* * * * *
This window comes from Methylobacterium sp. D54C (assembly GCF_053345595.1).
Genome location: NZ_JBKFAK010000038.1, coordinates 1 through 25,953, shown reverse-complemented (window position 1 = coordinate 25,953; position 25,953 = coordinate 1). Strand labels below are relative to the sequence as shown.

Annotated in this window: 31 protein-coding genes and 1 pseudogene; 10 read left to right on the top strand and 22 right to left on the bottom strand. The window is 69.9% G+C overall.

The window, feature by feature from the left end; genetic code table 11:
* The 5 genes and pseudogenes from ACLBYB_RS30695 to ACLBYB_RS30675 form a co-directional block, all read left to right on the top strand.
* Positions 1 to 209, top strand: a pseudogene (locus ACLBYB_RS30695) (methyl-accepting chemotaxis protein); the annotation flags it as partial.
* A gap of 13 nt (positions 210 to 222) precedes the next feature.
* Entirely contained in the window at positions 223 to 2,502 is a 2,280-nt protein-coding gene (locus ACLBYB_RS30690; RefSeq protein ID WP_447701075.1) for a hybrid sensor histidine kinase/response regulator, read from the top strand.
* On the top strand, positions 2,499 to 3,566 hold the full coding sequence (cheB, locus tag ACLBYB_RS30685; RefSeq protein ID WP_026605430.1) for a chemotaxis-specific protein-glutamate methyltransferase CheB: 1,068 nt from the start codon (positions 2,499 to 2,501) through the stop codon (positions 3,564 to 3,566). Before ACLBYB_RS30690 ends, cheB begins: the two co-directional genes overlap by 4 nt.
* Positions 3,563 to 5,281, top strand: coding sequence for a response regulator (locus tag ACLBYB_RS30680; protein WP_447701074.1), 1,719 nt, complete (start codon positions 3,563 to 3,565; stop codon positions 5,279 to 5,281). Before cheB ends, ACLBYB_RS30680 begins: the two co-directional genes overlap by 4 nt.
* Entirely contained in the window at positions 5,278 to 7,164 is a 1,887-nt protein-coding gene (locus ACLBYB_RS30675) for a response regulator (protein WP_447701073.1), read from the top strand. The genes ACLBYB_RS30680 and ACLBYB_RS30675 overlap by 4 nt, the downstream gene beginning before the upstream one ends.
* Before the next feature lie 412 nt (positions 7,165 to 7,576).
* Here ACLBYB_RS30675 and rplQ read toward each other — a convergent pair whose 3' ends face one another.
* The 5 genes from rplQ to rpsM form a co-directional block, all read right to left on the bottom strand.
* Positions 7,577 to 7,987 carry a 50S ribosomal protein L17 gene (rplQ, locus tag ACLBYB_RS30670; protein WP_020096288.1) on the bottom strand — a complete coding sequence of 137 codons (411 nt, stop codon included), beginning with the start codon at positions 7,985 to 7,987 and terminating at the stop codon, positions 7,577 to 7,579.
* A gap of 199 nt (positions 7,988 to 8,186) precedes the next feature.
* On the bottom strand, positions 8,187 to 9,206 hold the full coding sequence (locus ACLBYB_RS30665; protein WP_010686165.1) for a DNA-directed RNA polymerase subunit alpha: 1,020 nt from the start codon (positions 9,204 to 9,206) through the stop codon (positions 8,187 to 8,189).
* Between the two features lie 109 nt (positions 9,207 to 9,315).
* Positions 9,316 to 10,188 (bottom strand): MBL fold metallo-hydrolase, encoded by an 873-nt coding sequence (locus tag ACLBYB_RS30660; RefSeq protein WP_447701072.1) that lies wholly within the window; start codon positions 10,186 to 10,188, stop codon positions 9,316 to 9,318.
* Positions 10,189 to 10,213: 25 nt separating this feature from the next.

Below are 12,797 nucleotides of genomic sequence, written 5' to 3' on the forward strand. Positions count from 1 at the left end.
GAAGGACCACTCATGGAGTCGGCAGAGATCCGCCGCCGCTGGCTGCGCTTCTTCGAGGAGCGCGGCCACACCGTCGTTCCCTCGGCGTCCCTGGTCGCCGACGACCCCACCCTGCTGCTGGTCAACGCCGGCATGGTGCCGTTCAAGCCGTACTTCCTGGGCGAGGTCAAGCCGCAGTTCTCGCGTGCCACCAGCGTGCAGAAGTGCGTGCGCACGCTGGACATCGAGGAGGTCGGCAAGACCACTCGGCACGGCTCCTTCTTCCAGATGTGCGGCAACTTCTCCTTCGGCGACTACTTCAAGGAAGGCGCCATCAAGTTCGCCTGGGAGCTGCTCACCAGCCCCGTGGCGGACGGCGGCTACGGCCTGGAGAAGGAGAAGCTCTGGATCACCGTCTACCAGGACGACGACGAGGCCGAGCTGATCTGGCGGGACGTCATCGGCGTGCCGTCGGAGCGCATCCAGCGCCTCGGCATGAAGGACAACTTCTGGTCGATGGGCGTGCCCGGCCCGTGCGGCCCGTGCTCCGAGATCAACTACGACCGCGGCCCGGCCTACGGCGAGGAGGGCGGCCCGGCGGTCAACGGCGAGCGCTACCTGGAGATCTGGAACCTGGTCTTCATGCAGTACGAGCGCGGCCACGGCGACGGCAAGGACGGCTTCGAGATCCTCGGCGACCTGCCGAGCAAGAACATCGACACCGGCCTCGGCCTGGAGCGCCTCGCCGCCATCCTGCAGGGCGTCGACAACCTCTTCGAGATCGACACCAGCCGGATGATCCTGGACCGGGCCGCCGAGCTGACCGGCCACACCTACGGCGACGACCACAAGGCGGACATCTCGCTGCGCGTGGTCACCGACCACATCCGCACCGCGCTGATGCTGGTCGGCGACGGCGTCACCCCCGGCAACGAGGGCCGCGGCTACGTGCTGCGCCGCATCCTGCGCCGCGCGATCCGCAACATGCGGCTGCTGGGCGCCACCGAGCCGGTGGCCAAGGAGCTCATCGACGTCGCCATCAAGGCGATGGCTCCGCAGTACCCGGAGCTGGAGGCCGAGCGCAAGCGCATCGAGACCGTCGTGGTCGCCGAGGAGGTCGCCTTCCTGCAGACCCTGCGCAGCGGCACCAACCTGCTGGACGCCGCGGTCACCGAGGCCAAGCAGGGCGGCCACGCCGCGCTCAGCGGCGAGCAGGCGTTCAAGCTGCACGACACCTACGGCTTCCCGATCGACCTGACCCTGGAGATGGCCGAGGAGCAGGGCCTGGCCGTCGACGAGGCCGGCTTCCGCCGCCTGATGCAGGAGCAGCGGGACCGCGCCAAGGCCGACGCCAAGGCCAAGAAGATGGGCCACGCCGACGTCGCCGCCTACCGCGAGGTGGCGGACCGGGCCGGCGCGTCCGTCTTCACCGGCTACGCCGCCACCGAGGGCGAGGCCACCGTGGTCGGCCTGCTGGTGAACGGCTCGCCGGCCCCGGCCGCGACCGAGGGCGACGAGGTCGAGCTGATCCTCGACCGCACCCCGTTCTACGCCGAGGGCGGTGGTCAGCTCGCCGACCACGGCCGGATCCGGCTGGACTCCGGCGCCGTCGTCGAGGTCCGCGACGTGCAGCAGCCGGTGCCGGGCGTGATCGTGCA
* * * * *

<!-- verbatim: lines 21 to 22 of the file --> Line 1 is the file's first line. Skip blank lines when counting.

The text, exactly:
Below are 12,797 nucleotides of genomic sequence, written 5' to 3' on the forward strand. Positions count from 1 at the left end.
GAAGGACCACTCATGGAGTCGGCAGAGATCCGCCGCCGCTGGCTGCGCTTCTTCGAGGAGCGCGGCCACACCGTCGTTCCCTCGGCGTCCCTGGTCGCCGACGACCCCACCCTGCTGCTGGTCAACGCCGGCATGGTGCCGTTCAAGCCGTACTTCCTGGGCGAGGTCAAGCCGCAGTTCTCGCGTGCCACCAGCGTGCAGAAGTGCGTGCGCACGCTGGACATCGAGGAGGTCGGCAAGACCACTCGGCACGGCTCCTTCTTCCAGATGTGCGGCAACTTCTCCTTCGGCGACTACTTCAAGGAAGGCGCCATCAAGTTCGCCTGGGAGCTGCTCACCAGCCCCGTGGCGGACGGCGGCTACGGCCTGGAGAAGGAGAAGCTCTGGATCACCGTCTACCAGGACGACGACGAGGCCGAGCTGATCTGGCGGGACGTCATCGGCGTGCCGTCGGAGCGCATCCAGCGCCTCGGCATGAAGGACAACTTCTGGTCGATGGGCGTGCCCGGCCCGTGCGGCCCGTGCTCCGAGATCAACTACGACCGCGGCCCGGCCTACGGCGAGGAGGGCGGCCCGGCGGTCAACGGCGAGCGCTACCTGGAGATCTGGAACCTGGTCTTCATGCAGTACGAGCGCGGCCACGGCGACGGCAAGGACGGCTTCGAGATCCTCGGCGACCTGCCGAGCAAGAACATCGACACCGGCCTCGGCCTGGAGCGCCTCGCCGCCATCCTGCAGGGCGTCGACAACCTCTTCGAGATCGACACCAGCCGGATGATCCTGGACCGGGCCGCCGAGCTGACCGGCCACACCTACGGCGACGACCACAAGGCGGACATCTCGCTGCGCGTGGTCACCGACCACATCCGCACCGCGCTGATGCTGGTCGGCGACGGCGTCACCCCCGGCAACGAGGGCCGCGGCTACGTGCTGCGCCGCATCCTGCGCCGCGCGATCCGCAACATGCGGCTGCTGGGCGCCACCGAGCCGGTGGCCAAGGAGCTCATCGACGTCGCCATCAAGGCGATGGCTCCGCAGTACCCGGAGCTGGAGGCCGAGCGCAAGCGCATCGAGACCGTCGTGGTCGCCGAGGAGGTCGCCTTCCTGCAGACCCTGCGCAGCGGCACCAACCTGCTGGACGCCGCGGTCACCGAGGCCAAGCAGGGCGGCCACGCCGCGCTCAGCGGCGAGCAGGCGTTCAAGCTGCACGACACCTACGGCTTCCCGATCGACCTGACCCTGGAGATGGCCGAGGAGCAGGGCCTGGCCGTCGACGAGGCCGGCTTCCGCCGCCTGATGCAGGAGCAGCGGGACCGCGCCAAGGCCGACGCCAAGGCCAAGAAGATGGGCCACGCCGACGTCGCCGCCTACCGCGAGGTGGCGGACCGGGCCGGCGCGTCCGTCTTCACCGGCTACGCCGCCACCGAGGGCGAGGCCACCGTGGTCGGCCTGCTGGTGAACGGCTCGCCGGCCCCGGCCGCGACCGAGGGCGACGAGGTCGAGCTGATCCTCGACCGCACCCCGTTCTACGCCGAGGGCGGTGGTCAGCTCGCCGACCACGGCCGGATCCGGCTGGACTCCGGCGCCGTCGTCGAGGTCCGCGACGTGCAGCAGCCGGTGCCGGGCGTGATCGTGCA